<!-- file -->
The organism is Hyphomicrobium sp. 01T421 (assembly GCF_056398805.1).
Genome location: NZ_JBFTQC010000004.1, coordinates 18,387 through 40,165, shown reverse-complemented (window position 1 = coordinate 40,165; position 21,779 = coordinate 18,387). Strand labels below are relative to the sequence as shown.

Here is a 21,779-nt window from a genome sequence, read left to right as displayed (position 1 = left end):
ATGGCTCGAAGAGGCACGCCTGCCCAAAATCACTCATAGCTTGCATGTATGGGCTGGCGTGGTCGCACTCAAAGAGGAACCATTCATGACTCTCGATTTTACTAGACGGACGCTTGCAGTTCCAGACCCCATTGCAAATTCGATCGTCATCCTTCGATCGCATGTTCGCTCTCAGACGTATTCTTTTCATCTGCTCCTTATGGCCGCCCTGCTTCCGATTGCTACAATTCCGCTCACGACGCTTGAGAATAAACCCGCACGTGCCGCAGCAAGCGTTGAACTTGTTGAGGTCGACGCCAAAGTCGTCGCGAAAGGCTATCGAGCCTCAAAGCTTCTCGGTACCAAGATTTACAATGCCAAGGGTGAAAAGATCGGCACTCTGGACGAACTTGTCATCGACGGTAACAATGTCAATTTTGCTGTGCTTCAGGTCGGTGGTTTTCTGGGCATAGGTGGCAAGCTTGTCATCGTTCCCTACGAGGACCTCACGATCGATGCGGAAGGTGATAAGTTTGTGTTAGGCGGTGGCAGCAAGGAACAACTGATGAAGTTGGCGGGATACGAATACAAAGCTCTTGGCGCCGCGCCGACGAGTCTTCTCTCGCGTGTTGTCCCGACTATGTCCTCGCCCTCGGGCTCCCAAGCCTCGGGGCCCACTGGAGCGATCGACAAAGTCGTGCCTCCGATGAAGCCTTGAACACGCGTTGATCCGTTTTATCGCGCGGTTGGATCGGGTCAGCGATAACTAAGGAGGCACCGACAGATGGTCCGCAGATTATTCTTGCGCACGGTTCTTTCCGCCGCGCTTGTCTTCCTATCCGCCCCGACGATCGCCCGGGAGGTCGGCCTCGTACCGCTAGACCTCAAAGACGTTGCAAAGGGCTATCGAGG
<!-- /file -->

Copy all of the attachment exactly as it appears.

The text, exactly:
The organism is Hyphomicrobium sp. 01T421 (assembly GCF_056398805.1).
Genome location: NZ_JBFTQC010000004.1, coordinates 18,387 through 40,165, shown reverse-complemented (window position 1 = coordinate 40,165; position 21,779 = coordinate 18,387). Strand labels below are relative to the sequence as shown.

Here is a 21,779-nt window from a genome sequence, read left to right as displayed (position 1 = left end):
ATGGCTCGAAGAGGCACGCCTGCCCAAAATCACTCATAGCTTGCATGTATGGGCTGGCGTGGTCGCACTCAAAGAGGAACCATTCATGACTCTCGATTTTACTAGACGGACGCTTGCAGTTCCAGACCCCATTGCAAATTCGATCGTCATCCTTCGATCGCATGTTCGCTCTCAGACGTATTCTTTTCATCTGCTCCTTATGGCCGCCCTGCTTCCGATTGCTACAATTCCGCTCACGACGCTTGAGAATAAACCCGCACGTGCCGCAGCAAGCGTTGAACTTGTTGAGGTCGACGCCAAAGTCGTCGCGAAAGGCTATCGAGCCTCAAAGCTTCTCGGTACCAAGATTTACAATGCCAAGGGTGAAAAGATCGGCACTCTGGACGAACTTGTCATCGACGGTAACAATGTCAATTTTGCTGTGCTTCAGGTCGGTGGTTTTCTGGGCATAGGTGGCAAGCTTGTCATCGTTCCCTACGAGGACCTCACGATCGATGCGGAAGGTGATAAGTTTGTGTTAGGCGGTGGCAGCAAGGAACAACTGATGAAGTTGGCGGGATACGAATACAAAGCTCTTGGCGCCGCGCCGACGAGTCTTCTCTCGCGTGTTGTCCCGACTATGTCCTCGCCCTCGGGCTCCCAAGCCTCGGGGCCCACTGGAGCGATCGACAAAGTCGTGCCTCCGATGAAGCCTTGAACACGCGTTGATCCGTTTTATCGCGCGGTTGGATCGGGTCAGCGATAACTAAGGAGGCACCGACAGATGGTCCGCAGATTATTCTTGCGCACGGTTCTTTCCGCCGCGCTTGTCTTCCTATCCGCCCCGACGATCGCCCGGGAGGTCGGCCTCGTACCGCTAGACCTCAAAGACGTTGCAAAGGGCTATCGAGG